“I don’t expect breakthroughs to be achieved on Wednesday. I don’t expect any breakthrough on Thursday, ”State Department spokesman Ned Price said in a Monday afternoon briefing, referring to separate talks with Moscow scheduled for later this week. “This is the start of a diplomatic process.”
Sherman expressed hope that future talks would help ease tensions along Ukraine’s border, but said U.S. officials received no indication during Monday’s session that Russia plans to defuse by withdrawing his soldiers.
“It is very difficult for diplomats to do the work that we are doing if we have no hope,” she told reporters after talks with Ryabkov, which lasted more than seven hours.
Putin’s ultimate motivation, meanwhile, is a mystery.
Experts and officials have questioned whether he had amassed troops at the Ukrainian border with the aim of invading or more as a means of securing concessions from the United States and NATO.
“So far we have not seen any change in the position of Russian forces on the border with Ukraine, and it is unclear what would prompt the Russians to do this,” said Angela Stent, relations expert. American and European with Russia. . “The fundamental problem here is that no one really knows why Putin fabricated this crisis.”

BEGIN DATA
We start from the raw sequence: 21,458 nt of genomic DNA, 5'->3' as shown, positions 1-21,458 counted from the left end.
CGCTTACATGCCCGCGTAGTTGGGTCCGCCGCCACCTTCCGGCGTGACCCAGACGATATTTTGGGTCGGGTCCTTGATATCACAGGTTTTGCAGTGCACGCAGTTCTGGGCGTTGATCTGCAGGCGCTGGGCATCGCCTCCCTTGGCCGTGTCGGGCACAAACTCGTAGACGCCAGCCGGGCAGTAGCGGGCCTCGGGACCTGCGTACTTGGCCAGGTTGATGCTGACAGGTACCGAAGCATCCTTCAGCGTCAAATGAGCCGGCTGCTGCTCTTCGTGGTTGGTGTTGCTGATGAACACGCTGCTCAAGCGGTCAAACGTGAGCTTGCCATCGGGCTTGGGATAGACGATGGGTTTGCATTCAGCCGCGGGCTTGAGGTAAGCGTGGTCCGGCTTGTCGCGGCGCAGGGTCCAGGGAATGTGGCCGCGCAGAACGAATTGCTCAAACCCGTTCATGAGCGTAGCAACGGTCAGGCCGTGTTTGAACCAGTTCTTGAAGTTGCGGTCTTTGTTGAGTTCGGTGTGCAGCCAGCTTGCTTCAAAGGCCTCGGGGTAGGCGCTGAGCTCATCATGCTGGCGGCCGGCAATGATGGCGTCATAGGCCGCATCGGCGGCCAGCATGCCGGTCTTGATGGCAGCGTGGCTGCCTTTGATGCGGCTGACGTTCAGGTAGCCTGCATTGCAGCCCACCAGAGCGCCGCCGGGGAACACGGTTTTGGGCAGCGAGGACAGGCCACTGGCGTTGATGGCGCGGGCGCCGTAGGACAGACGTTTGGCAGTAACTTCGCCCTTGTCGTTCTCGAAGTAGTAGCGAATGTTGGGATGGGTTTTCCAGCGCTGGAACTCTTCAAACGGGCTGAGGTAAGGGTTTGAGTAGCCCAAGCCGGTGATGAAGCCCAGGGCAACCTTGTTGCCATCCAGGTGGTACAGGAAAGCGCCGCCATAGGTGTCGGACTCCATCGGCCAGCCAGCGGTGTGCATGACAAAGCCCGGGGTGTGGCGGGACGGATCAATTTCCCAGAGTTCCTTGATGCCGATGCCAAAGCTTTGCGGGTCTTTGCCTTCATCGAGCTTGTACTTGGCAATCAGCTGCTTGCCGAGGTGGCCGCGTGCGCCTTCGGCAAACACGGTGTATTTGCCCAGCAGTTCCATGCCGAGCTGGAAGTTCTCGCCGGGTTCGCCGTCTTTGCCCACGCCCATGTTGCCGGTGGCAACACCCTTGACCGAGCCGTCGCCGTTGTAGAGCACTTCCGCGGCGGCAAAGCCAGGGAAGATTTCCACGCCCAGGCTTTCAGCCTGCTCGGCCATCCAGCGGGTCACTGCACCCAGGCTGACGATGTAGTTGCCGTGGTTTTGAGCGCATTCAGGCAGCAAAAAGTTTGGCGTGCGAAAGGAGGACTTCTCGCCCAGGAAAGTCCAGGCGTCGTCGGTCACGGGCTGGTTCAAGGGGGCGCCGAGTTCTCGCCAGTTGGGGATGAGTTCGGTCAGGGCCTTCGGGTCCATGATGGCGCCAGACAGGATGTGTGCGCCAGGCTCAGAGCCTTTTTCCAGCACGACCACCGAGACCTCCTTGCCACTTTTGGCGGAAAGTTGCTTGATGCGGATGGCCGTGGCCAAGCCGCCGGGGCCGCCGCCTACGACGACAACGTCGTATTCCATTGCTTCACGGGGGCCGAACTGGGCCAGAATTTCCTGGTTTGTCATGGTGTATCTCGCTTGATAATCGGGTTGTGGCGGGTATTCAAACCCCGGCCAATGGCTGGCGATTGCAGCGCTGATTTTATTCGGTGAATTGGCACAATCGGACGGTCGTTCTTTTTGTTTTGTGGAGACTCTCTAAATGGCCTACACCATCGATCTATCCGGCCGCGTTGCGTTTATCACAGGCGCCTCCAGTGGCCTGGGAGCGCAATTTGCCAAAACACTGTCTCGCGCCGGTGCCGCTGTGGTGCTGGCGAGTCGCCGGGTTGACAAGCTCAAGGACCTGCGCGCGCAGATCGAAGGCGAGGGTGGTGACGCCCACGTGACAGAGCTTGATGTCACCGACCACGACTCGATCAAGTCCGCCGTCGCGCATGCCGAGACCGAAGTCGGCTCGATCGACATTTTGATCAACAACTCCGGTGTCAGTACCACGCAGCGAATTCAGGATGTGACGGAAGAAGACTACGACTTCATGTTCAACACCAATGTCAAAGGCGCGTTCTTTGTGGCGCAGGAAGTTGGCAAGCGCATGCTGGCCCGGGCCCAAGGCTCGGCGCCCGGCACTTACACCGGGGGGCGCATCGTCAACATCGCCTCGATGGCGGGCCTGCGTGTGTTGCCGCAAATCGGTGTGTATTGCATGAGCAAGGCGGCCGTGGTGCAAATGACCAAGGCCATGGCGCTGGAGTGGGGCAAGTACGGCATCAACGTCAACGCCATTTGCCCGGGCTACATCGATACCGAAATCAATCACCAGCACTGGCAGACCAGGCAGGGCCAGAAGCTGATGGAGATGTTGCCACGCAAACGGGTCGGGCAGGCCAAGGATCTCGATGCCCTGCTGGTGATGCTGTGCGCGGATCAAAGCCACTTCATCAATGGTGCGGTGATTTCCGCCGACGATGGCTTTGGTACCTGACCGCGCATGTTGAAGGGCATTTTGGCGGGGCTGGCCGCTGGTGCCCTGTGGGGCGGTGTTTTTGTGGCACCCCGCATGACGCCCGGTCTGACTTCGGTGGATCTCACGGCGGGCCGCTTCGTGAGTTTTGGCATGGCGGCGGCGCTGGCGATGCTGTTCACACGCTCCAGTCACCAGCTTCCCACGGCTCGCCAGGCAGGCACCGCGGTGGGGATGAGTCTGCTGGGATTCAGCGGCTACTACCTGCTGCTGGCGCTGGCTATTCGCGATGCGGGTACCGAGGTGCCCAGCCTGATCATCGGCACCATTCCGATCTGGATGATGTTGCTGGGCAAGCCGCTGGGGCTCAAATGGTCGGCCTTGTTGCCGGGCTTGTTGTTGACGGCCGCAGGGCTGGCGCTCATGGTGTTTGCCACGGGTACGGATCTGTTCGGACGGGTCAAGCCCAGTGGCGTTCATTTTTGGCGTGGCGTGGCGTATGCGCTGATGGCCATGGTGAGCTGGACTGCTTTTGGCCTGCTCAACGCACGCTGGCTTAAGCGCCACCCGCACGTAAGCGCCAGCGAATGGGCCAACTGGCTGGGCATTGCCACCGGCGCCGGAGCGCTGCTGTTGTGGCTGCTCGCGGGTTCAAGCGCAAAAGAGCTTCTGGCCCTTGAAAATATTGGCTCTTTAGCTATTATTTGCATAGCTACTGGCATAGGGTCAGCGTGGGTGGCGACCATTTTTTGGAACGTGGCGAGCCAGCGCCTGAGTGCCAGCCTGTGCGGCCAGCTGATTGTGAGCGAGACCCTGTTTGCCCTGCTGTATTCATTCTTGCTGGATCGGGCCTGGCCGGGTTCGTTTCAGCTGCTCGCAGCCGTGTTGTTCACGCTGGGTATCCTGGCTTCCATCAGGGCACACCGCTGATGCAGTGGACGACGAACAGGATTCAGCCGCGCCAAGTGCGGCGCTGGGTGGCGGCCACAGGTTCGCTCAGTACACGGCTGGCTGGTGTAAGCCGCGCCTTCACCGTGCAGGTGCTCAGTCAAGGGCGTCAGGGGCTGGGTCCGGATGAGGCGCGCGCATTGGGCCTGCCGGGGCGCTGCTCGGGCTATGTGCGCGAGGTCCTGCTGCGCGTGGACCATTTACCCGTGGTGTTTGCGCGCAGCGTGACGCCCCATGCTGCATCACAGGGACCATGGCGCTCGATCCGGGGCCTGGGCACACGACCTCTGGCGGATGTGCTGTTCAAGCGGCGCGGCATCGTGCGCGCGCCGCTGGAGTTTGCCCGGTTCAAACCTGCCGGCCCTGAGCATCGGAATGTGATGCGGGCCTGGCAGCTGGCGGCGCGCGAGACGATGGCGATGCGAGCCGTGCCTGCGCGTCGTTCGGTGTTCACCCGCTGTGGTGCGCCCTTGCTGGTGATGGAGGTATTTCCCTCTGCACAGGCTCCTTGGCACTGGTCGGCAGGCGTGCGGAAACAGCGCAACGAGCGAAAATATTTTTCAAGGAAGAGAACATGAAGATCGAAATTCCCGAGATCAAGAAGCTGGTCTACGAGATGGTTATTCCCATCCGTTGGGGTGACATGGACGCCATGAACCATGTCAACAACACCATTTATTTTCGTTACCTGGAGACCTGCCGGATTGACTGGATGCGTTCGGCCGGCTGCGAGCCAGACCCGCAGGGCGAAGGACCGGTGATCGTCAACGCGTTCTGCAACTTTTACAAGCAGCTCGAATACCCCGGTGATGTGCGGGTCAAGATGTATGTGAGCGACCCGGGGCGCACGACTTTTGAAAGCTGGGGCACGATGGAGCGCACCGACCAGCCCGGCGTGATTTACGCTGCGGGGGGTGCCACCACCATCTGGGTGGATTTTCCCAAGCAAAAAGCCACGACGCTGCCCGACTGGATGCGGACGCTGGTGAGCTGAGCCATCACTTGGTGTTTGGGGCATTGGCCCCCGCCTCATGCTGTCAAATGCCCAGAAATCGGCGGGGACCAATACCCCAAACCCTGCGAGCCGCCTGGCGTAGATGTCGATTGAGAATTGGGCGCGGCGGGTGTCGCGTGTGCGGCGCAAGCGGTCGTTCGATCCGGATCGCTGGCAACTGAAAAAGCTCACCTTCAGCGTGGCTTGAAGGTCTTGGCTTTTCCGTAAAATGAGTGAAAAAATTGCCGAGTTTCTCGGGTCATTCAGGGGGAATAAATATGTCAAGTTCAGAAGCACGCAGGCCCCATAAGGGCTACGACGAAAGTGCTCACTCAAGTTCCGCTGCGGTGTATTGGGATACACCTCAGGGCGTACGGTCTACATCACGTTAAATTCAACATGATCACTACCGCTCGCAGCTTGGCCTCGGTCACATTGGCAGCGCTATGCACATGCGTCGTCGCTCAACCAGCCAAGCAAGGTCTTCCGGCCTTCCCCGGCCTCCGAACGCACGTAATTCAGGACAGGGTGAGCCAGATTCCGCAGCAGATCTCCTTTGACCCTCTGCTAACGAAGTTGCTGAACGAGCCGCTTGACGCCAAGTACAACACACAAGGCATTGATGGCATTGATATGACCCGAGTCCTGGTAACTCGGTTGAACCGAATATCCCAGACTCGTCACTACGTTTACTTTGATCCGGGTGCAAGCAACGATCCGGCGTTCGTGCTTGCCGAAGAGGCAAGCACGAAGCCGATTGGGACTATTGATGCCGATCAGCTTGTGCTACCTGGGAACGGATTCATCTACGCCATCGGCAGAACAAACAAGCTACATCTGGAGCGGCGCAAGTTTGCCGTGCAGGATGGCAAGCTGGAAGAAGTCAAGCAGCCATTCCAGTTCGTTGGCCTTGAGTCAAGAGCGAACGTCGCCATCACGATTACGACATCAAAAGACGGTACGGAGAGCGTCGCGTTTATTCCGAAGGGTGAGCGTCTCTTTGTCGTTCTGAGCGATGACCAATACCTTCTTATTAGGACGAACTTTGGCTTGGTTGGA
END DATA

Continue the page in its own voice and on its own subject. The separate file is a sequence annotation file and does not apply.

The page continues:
The United States will join its NATO allies on Wednesday in Brussels for a Russia-NATO Council meeting, then in Vienna on Thursday, where Russia and Ukraine will be present at a meeting of the Organization for Security and Cooperation in Europe.
White House press secretary Jen psakiJen Psaki Media says COVID alarm is a hard habit to break told reporters the administration viewed the meetings as a “set of conversations” and officials would be able to assess where things stand at the end of the week.
Highlighting a message the administration tried to hammer home, Psaki also said that no discussion of Allied security would take place without their input.
“No talks about Europe without Europe,” she said. “No talks about Ukraine without Ukraine.”
William Taylor, vice president of Russia and Europe at the US Institute for Peace, said public statements by US and Russian officials on Monday indicated some optimism about the possibility of finding areas for cooperation, in particular concerns about both sides of missile deployments on the continent. and risk reduction around military exercises.